Date of Award


Degree Type


Degree Name

Doctor of Philosophy (PhD)

Graduate Group


First Advisor

Arjun G. Yodh

Second Advisor

Daniel J. Licht


Adequate oxygen and blood flow are vital for the developing pediatric brain. Herein, we apply quantitative diffuse optical techniques, frequency-domain diffuse optical spectroscopy (FD-DOS) and diffuse correlation spectroscopy (DCS), to non-invasively characterize cerebral oxygenation (StO2), blood flow (CBF), and oxygen metabolism (CMRO2) in pediatric animal models of hypoxic-ischemic injury.

In a neonatal swine model (n=8) of congenital cardiac defect repair, we performed a two-part study which validated non-invasive diffuse optical measurements and uncovered significant limitations in the guidance of deep hypothermia using temperature during cardiopulmonary bypass. First, non-invasive CMRO2 was validated against invasive methods over wide temperature ranges (18-37C). Non-invasive measurements of CBF (p<0.001) and CMRO2 (p<0.001) were significantly associated with invasive measurements. Furthermore, a significant hysteresis (p=0.001) of cerebral metabolic temperature-dependence during cooling versus rewarming with respect to NPT is “fixed” with the use of ICT (p>0.5).

Second, we compared non-invasively measured cerebral metabolic parameters between cohorts who underwent deep hypothermia with or without circulatory arrest (DHCA; n=8). Cerebral metabolic temperature-dependence with respect to ICT in DHCA animals demonstrated significantly diminished temperature sensitivity during rewarming (p<0.001; i.e., following reperfusion) compared to during cooling. Direct non-invasive CMRO2 measurement is an improved surrogate of cerebral status over temperature and enables individualized management of deep hypothermia and circulatory arrest.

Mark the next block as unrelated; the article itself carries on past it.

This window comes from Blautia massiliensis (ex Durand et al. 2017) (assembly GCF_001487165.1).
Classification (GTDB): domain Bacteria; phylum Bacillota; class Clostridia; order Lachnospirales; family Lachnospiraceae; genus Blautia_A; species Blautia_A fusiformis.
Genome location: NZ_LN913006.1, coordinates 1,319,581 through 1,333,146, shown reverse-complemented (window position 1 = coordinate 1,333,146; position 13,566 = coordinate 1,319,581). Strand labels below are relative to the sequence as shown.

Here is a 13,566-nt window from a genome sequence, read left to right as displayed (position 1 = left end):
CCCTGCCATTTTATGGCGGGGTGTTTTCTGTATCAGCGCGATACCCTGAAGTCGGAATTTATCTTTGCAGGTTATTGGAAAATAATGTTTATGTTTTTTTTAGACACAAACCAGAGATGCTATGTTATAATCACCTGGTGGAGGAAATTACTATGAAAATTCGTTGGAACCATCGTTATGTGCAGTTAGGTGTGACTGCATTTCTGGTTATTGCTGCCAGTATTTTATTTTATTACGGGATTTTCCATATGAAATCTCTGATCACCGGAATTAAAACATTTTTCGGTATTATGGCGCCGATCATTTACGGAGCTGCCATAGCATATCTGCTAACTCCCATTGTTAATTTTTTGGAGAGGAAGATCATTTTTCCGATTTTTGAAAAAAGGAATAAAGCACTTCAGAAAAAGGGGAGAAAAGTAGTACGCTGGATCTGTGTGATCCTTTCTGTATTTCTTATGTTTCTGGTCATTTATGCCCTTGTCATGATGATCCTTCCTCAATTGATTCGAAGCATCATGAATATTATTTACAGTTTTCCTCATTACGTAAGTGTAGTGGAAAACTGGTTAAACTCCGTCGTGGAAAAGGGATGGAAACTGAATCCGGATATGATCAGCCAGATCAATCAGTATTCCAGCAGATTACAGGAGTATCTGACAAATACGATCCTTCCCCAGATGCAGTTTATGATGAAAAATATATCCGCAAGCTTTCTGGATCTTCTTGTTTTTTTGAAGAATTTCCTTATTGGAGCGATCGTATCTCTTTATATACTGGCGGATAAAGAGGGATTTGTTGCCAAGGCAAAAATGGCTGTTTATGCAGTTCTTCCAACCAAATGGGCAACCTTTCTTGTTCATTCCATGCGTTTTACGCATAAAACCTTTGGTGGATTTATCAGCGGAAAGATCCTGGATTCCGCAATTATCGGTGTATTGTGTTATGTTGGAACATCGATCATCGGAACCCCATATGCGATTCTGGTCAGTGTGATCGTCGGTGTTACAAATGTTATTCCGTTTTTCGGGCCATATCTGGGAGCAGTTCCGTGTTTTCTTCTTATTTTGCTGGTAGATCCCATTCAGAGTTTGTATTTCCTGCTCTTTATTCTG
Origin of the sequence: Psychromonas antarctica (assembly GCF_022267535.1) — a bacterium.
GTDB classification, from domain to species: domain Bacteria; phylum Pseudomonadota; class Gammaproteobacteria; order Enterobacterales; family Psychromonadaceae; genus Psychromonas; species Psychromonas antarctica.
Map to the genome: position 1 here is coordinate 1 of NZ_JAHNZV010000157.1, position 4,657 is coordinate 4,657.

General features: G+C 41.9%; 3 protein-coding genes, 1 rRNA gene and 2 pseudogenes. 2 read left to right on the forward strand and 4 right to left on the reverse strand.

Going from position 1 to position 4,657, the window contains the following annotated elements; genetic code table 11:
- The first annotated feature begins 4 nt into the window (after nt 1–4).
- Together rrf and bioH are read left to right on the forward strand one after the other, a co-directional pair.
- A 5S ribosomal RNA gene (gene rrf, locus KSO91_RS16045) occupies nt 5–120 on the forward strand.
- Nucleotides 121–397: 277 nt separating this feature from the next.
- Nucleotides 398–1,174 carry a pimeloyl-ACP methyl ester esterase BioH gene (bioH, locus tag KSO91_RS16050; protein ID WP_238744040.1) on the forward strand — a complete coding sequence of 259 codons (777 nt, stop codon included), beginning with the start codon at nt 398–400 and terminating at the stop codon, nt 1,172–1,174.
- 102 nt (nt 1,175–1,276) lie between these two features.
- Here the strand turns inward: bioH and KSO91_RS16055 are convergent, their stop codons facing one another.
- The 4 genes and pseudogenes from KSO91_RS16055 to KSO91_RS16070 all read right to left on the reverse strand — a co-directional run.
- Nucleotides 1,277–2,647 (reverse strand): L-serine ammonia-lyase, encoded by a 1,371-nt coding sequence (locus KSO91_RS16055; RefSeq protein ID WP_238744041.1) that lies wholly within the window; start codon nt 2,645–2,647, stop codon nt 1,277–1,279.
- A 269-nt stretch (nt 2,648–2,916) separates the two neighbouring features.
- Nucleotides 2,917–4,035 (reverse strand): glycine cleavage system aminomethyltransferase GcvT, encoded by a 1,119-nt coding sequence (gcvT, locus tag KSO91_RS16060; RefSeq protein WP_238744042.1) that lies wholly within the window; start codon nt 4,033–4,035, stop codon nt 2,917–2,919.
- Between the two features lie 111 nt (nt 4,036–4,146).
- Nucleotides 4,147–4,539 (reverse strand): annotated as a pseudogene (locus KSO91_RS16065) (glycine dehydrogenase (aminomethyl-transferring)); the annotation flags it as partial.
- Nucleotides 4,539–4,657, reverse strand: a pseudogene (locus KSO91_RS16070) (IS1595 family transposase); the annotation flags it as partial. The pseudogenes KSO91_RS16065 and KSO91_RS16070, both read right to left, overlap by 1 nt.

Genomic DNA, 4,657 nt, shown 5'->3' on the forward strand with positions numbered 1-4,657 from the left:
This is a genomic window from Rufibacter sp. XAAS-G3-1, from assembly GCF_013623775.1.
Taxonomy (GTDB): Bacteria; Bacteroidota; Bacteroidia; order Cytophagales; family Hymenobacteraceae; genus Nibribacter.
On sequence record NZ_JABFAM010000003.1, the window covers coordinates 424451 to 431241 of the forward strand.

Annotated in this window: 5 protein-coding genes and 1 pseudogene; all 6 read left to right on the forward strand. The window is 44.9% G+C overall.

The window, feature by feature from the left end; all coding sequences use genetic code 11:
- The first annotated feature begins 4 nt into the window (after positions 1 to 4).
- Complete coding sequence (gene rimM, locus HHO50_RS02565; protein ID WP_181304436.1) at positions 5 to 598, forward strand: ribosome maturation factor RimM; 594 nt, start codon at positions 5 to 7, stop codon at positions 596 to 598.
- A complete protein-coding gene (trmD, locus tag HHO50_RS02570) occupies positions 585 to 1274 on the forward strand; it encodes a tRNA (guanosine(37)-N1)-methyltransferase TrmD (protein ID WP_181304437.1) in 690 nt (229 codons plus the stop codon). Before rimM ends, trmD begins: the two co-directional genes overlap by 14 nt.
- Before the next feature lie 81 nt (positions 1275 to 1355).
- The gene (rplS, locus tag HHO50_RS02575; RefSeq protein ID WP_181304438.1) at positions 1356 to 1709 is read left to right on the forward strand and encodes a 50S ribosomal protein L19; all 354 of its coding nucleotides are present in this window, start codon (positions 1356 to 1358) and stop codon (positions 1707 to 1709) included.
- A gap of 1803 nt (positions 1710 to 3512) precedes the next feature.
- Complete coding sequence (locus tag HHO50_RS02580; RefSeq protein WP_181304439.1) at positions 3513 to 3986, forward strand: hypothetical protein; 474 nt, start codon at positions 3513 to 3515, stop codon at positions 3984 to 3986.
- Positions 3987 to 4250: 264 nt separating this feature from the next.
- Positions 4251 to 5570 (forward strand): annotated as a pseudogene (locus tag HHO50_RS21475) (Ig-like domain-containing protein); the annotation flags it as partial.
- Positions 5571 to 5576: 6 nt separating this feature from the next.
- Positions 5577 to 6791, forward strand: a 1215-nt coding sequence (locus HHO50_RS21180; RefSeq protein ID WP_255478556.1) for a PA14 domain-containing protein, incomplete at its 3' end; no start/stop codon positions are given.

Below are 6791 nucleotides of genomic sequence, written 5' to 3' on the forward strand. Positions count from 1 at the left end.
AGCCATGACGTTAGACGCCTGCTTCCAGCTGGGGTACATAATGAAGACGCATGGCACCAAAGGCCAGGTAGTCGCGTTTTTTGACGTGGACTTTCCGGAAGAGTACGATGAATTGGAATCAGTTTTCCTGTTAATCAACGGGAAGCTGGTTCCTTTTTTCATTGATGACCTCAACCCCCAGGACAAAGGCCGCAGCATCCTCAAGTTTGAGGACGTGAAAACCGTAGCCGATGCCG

In another study of asphyxia-induced pediatric cardiac arrest and cardiopulmonary resuscitation (CPR), non-invasive measures of StO2, oxy-hemoglobin concentration ([HbO2]) and total hemoglobin concentration (THC) at 10-minutes of CPR were significantly associated with return of spontaneous circulation (ROSC). The absolute change in [HbO2] from 1-minute of CPR ([HbO2]CPR) was the optimal predictor of ROSC, with a mean (SD) AUC of 0.91 (0.07) across the first 10 minutes of CPR, evaluated at 1-minute intervals. Furthermore, separate high sensitivity and specificity threshold for ROSC were established.

These results show, in several contexts, that non-invasive FD-DOS/DCS neuromonitoring provides unique physiological information about the developing pediatric brain that enables individualized identification of critical neurological risk periods and real-time guidance of clinical care.

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